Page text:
‘Speak, Young Brown People, Speak’ reveals the hearts, heartaches of 16 brave girls  

The book shares stories of poverty, racism, sexism and police brutality from girls in New Jersey, North Carolina and New York.

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Sixteen girls share stories of poverty, racism, sexism, police brutality, and more in a new book, Speak, Young Brown People, Speak. We Are Listening!

The book was independently published by Alberta Lampkins of A.L. Savvy Publications in North Carolina. She issued a national call in 2020 seeking essays, poems, art submissions, and affirmations from young women. Lampkins published 10 submissions from girls who were part of a program in Camden, New Jersey, called Women of the Dream. The six other submissions came from girls in North Carolina and New York. 

”They spoke boldly. I was really just blown away,” Lampkins told The Philadelphia Inquirer. “We need to listen to what they have to say.”

”They spoke boldly. I was really just blown away,” said Alberta Lampkins of A.L. Savvy Publications in North Carolina. (Adobe Stock Image)

“The girls embraced the project because it provided an outlet for their voices to be heard and released to the masses,” the girls’ adviser and creative-writing instructor, Gaylene Gordon said.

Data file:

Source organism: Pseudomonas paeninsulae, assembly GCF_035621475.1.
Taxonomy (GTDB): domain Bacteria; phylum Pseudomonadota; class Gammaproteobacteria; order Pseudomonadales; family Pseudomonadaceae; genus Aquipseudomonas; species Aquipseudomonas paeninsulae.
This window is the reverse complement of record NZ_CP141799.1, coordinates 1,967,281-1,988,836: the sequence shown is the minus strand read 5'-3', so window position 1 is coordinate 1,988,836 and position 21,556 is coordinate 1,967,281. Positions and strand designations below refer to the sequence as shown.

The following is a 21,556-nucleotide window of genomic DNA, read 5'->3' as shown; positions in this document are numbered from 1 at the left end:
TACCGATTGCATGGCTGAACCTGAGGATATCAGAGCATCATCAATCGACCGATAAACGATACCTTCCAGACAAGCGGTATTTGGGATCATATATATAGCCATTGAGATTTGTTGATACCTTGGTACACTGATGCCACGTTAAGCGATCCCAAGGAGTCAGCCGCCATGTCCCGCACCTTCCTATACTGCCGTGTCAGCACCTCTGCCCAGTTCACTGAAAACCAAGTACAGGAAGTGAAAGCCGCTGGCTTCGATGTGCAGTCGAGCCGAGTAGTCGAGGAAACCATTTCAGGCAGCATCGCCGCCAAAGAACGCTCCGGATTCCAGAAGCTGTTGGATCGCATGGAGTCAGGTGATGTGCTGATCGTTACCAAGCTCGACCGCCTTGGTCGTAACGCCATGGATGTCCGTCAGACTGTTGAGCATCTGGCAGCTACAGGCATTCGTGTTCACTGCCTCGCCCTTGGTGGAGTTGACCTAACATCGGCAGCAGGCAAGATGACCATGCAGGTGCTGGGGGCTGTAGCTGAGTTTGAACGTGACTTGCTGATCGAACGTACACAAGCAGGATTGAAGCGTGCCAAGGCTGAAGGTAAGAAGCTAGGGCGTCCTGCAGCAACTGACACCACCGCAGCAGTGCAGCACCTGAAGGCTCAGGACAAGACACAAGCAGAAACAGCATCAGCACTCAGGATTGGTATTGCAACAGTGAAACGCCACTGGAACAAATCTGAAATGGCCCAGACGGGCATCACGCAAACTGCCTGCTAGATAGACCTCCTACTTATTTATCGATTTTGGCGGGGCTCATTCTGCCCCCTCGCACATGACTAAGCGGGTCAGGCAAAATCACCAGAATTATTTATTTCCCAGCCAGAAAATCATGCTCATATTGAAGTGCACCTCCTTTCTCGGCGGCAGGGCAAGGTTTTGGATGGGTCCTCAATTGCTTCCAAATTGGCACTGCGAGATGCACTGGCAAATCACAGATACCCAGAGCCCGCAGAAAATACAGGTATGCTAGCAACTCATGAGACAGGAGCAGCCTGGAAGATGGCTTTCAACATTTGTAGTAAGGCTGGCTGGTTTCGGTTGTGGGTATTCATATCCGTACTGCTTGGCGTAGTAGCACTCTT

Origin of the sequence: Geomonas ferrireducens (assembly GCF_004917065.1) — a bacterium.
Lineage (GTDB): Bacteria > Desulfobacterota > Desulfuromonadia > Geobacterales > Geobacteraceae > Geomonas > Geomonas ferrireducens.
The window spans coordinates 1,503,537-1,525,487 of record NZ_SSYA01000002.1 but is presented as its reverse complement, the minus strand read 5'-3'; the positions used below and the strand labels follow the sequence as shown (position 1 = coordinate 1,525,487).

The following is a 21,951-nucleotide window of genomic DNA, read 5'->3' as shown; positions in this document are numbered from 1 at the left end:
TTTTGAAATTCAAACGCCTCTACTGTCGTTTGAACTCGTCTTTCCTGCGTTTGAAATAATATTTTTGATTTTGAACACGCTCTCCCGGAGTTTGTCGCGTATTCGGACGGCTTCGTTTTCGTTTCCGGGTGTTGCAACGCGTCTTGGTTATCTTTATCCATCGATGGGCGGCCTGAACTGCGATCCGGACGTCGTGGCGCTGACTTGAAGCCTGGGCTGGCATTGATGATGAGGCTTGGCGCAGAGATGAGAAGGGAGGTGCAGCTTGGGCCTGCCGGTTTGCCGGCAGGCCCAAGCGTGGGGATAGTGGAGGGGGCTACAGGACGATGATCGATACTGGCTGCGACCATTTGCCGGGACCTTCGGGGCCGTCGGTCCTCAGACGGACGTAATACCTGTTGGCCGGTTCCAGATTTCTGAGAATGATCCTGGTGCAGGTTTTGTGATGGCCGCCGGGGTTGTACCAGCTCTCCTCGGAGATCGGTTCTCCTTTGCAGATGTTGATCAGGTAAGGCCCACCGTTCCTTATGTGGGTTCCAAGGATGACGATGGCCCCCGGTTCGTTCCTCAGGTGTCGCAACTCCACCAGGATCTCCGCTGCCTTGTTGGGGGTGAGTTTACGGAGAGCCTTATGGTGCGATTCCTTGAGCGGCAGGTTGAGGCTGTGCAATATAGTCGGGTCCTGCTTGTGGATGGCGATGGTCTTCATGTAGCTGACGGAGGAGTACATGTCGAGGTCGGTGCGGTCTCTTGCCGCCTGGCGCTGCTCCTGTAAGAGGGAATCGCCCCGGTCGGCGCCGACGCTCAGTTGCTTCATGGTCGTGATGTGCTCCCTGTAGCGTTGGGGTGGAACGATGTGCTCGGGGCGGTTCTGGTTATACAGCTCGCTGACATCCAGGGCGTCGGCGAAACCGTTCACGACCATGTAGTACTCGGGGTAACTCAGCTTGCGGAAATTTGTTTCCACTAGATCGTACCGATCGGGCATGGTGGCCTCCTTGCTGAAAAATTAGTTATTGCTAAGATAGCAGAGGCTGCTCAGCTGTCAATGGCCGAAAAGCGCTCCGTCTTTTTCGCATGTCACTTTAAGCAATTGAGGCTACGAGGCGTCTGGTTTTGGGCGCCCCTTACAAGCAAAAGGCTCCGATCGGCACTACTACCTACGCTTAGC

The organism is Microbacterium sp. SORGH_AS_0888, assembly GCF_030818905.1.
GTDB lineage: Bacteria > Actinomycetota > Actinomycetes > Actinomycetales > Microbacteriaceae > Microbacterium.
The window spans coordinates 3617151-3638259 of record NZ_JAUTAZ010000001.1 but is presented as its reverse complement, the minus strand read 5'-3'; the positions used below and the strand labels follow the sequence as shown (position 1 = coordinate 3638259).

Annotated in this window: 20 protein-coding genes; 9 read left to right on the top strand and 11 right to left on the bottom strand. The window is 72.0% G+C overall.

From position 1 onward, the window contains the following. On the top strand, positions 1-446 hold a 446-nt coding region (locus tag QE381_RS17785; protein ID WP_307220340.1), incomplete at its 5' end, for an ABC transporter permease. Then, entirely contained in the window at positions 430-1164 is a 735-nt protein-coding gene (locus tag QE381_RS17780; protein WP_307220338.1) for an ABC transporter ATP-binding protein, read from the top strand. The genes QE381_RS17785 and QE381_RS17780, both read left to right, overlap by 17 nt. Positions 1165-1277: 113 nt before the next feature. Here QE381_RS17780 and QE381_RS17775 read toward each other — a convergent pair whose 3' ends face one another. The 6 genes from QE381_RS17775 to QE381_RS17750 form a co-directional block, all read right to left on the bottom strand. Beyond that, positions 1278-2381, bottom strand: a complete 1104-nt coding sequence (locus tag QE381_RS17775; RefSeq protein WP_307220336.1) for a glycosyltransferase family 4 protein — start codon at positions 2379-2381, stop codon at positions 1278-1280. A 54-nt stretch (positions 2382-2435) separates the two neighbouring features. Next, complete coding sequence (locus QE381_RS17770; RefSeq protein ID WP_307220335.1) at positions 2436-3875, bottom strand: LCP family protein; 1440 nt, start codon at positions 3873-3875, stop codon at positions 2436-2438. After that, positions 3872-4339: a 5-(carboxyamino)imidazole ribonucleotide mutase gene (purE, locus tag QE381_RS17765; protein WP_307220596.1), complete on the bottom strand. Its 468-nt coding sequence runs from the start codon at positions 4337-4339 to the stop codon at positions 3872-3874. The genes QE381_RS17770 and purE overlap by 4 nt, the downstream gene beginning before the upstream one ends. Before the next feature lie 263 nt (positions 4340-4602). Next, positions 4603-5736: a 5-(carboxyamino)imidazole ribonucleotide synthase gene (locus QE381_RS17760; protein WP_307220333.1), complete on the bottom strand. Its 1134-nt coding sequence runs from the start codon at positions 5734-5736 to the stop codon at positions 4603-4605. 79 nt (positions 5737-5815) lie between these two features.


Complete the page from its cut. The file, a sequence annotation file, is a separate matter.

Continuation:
One of the participants interviewed by the Inquirer, Gisselle Smith-Echevarria, said that she shared her personal experiences because “I felt like I needed to do it.”

“Bouncing around from one place to another affected me in ways that I didn’t understand then, but I realize now that we were homeless because we were poor and Black,” she wrote. The 17-year-old wrote of her childhood. She told the newspaper that the writing experience helped heal her relationship with her mother. 

At a special unveiling of the book at the Camden High School complex, 10 of the participants were able to share their stories with an audience that included Camden Mayor Victor Carstarphen and School Superintendent Katrina T. McCombs. Both officials purchased copies of the book and got autographs from the student authors. 

”Your city is proud of you,” McCombs said. “We can’t wait to see what you accomplish in the next chapter of your lives.”

At the event, one of the writers, Killiam Cato, spoke for herself and fellow authors, saying, “All of the girls you see here today have dreams from the time they were little girls — the dream of a life that wasn’t so hard. We watched our parents and caregivers struggle under the weight of poverty, crime, addiction, food insecurity, and institutional racism.”

She added: “Sometimes, it was hard to believe that just a few miles away, girls our age have a completely different reality: clean, safe neighborhoods; big, single-family homes; closets full of new clothes; kitchens full of healthy foods; and the support they need to go to school and just be teenagers.”

Proceeds from the book will go to fund scholarships for its authors. The book is available for $15 from the Women of the Dream website

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